5th ed. Dungeons and Dragons Player’s Handbook
It has been a long 20 years since I have played Dungeons and Dragons steadily. I wasn’t sure what to expect when I decided to start running it again. What I did find was that the writing itself got a lot better.
The game is less focused on a white male target audience. The artwork does have a few slightly sexier images, but it shows women dressed in realistic armor, it doesn’t assume all adventurers are men only and there is even a part where the book addresses genders and the non-binary possibilities:
“You can play a male or female character without gaining any special benefits or hindrances. Think about how your character does or does not conform to the broader culture’s expectations of sex, gender, and sexual behavior.
You don’t need to be confined to binary notions of sex and gender. The elf god Corellon Larethian is often seen as androgynous or hermaphroditic, for example, and some elves in the multiverse are made in Corellon’s image. You could also play a female character who presents herself as a man, a man who feels trapped in a female body, or a bearded female dwarf who hates being mistaken for a male. Likewise, your character’s sexual orientation is for you to decide.”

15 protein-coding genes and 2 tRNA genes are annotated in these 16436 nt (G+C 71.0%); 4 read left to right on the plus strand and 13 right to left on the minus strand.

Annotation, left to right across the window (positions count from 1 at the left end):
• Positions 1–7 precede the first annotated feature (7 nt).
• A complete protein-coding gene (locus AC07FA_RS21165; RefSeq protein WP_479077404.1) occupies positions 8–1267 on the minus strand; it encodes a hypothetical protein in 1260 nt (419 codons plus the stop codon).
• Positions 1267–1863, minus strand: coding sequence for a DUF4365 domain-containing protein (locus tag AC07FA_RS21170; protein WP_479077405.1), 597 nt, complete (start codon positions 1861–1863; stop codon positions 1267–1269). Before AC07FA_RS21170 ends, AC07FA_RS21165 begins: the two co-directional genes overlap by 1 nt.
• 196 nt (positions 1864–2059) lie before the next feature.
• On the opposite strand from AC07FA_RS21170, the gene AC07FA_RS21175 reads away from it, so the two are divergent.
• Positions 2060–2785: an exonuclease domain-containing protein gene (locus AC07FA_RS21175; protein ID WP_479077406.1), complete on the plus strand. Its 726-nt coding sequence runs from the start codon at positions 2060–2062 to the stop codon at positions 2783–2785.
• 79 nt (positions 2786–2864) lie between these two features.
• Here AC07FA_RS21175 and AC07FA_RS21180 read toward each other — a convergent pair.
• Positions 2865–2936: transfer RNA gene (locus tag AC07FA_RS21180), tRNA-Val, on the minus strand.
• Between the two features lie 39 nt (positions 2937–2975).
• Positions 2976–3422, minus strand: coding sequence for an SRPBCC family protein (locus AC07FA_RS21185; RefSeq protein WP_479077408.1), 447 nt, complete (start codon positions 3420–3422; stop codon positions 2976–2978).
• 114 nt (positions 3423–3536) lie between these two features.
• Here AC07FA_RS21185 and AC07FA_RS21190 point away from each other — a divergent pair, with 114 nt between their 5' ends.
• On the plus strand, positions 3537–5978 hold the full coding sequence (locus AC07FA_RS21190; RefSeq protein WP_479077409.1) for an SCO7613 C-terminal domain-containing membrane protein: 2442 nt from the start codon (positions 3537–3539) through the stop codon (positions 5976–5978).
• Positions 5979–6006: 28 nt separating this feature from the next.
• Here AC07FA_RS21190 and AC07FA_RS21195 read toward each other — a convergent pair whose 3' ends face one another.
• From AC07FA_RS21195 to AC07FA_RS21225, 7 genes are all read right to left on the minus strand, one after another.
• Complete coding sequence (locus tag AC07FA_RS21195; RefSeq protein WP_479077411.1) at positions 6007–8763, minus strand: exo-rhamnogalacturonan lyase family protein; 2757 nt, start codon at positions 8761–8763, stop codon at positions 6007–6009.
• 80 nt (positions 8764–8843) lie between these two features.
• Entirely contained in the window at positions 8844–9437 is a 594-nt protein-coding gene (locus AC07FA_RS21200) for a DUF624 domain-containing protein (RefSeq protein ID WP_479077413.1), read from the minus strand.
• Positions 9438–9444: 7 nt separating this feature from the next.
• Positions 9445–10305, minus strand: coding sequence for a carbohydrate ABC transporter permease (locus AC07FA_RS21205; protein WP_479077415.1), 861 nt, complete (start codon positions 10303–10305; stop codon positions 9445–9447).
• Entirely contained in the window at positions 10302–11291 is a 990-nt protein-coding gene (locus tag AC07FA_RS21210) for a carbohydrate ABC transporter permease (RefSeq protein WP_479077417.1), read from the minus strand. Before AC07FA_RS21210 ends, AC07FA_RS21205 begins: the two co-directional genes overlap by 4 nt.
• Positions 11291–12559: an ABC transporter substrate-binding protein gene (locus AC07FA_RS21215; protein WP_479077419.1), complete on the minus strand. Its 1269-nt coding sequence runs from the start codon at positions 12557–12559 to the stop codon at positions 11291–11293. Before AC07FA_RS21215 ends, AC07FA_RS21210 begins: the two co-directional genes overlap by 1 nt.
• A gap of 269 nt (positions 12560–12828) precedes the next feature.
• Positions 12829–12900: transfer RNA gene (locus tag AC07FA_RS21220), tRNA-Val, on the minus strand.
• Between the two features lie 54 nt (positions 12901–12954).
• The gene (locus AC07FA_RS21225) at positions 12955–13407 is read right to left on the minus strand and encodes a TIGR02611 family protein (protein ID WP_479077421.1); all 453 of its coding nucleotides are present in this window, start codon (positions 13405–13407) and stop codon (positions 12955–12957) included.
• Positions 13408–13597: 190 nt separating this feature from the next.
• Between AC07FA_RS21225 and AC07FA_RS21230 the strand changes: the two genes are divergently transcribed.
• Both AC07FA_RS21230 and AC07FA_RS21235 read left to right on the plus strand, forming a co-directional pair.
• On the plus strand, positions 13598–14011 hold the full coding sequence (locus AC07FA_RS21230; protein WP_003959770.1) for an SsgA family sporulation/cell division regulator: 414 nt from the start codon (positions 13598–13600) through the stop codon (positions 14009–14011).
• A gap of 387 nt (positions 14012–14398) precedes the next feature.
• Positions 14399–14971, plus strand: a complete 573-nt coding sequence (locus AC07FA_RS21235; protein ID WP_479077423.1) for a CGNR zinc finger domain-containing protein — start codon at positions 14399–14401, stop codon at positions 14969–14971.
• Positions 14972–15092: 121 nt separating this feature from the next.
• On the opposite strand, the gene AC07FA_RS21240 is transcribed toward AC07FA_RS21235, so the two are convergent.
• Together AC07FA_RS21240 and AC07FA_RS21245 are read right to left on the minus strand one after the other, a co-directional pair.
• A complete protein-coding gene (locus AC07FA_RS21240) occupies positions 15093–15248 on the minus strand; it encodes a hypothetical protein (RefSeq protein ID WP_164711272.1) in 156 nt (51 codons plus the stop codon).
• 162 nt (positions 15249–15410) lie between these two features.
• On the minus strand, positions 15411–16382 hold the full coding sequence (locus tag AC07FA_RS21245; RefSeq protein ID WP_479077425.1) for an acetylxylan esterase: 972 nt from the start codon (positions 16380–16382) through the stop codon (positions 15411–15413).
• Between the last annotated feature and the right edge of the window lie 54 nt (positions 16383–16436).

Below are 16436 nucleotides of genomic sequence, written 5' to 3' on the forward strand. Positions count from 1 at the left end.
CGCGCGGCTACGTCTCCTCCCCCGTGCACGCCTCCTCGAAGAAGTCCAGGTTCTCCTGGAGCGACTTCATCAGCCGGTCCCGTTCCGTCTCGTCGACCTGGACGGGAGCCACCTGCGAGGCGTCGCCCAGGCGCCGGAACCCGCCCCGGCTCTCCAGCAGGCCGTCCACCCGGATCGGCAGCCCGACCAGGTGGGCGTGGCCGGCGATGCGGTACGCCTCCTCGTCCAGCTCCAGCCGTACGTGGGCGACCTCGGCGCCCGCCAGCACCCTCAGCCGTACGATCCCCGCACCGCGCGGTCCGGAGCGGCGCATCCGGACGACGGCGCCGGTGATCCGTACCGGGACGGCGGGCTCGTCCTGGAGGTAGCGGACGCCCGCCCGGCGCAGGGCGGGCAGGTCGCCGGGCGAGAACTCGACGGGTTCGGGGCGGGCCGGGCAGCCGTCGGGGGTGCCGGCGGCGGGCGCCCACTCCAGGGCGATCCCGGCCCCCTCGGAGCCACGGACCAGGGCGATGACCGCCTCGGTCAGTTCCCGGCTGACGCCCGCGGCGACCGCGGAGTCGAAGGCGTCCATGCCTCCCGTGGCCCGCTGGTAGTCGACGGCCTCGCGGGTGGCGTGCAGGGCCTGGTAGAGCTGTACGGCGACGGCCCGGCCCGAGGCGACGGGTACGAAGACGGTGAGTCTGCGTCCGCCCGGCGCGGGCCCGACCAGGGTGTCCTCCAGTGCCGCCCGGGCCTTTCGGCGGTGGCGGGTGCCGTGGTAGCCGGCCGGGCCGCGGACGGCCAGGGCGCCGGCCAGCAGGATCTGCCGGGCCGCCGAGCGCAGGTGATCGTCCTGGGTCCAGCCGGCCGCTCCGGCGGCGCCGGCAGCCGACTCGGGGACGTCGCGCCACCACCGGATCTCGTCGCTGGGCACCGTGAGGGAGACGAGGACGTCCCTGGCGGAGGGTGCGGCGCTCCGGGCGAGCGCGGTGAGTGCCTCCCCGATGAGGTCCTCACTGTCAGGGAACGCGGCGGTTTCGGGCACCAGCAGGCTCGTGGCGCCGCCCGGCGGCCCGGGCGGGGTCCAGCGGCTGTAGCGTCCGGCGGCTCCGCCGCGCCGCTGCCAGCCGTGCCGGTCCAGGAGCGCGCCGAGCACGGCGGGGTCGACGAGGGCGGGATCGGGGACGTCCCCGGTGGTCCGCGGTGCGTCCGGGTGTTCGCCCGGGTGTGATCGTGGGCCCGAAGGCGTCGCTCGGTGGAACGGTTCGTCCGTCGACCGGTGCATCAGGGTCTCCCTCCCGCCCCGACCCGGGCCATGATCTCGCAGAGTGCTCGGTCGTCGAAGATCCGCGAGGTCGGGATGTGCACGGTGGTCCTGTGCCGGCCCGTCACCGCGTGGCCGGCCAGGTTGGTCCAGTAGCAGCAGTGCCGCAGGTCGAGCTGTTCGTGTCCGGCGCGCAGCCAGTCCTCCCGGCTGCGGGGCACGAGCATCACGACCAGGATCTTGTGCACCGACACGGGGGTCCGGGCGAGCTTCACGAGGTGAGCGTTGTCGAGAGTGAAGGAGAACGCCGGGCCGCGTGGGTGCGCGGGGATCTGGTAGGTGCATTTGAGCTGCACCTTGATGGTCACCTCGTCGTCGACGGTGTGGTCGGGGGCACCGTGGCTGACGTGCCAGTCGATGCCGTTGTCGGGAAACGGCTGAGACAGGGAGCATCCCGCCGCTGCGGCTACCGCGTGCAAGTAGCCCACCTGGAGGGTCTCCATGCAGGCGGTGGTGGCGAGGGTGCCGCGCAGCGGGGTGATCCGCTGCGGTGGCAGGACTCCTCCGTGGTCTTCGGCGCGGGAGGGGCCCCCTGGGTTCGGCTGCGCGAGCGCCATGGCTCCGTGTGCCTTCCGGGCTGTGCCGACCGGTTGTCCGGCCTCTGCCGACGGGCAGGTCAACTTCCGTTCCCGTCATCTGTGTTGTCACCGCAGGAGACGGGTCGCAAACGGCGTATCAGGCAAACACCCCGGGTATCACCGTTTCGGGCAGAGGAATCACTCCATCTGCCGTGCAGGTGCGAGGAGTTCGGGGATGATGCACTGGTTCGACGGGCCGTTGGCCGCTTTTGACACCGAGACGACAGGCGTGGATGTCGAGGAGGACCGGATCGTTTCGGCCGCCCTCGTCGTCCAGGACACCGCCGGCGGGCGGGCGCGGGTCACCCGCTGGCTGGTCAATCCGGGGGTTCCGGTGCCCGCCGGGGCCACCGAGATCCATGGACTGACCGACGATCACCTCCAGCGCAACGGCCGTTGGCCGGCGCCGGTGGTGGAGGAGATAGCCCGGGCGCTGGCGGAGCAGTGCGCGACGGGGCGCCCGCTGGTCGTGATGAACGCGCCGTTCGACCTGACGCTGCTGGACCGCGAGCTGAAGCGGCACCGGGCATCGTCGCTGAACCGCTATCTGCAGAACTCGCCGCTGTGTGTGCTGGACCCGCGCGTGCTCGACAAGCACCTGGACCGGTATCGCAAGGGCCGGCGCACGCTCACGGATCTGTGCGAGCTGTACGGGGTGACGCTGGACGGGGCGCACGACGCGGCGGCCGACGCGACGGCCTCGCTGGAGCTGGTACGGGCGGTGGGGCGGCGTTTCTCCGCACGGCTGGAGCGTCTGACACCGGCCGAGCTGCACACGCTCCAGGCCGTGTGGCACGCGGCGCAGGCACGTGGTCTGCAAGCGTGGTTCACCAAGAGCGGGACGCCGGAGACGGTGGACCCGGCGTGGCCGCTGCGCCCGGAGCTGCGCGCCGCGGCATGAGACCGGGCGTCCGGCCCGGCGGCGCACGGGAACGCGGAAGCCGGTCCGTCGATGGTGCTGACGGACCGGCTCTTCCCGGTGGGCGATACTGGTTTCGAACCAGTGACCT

That alone wins my heart and shows a thousand steps forward from what I learned in the late 1980s with the Basic and Advanced Dungeons and Dragons.
The new system itself seems pretty tight, but I am still new with it and haven’t fully seen it in action. I am definitely looking forward to playing it more.
The only reason it doesn’t get five stars is because I hate rolling up stats for a character, so many years used to using points and customizing it a little more then that.
I recommend it for everyone!